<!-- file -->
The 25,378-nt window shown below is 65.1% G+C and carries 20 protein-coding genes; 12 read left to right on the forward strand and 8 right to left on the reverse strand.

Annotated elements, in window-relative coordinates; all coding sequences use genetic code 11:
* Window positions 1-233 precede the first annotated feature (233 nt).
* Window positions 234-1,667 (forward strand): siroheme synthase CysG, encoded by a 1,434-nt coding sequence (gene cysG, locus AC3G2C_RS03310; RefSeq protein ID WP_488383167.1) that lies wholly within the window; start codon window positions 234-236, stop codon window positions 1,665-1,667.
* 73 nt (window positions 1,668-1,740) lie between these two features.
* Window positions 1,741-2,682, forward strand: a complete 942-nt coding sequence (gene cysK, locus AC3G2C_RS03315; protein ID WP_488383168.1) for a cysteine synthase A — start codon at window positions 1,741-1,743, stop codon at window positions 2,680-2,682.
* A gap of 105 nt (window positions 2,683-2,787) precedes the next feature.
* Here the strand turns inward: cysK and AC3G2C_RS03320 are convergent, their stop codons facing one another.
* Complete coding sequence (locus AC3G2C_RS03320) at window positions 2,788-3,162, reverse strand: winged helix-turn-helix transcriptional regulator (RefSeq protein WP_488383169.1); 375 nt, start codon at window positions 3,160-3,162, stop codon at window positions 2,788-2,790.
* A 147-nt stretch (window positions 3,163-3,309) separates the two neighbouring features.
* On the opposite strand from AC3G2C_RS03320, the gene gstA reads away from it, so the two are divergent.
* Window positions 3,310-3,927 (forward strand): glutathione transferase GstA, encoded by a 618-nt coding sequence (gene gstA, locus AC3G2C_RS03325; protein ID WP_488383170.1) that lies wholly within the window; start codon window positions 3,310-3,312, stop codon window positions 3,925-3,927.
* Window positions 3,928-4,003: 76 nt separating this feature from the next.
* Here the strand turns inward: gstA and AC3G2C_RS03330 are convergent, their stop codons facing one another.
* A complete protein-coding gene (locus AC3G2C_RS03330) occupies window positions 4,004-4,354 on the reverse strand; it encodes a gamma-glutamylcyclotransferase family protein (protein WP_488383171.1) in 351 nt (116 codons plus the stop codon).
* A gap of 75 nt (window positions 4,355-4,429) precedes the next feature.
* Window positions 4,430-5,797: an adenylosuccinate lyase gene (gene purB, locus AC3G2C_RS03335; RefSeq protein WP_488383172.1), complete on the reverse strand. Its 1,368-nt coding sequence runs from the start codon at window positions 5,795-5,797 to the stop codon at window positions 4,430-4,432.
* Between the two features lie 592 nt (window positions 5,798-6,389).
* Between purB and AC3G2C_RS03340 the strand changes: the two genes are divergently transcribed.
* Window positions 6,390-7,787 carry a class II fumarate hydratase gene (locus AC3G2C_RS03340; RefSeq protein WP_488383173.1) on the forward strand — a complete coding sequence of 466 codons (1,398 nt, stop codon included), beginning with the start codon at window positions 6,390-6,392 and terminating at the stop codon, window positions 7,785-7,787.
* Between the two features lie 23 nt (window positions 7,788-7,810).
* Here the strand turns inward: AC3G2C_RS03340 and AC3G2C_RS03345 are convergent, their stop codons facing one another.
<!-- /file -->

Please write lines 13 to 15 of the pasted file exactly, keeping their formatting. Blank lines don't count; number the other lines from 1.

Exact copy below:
* Window positions 3,928-4,003: 76 nt separating this feature from the next.
* Here the strand turns inward: gstA and AC3G2C_RS03330 are convergent, their stop codons facing one another.
* A complete protein-coding gene (locus AC3G2C_RS03330) occupies window positions 4,004-4,354 on the reverse strand; it encodes a gamma-glutamylcyclotransferase family protein (protein WP_488383171.1) in 351 nt (116 codons plus the stop codon).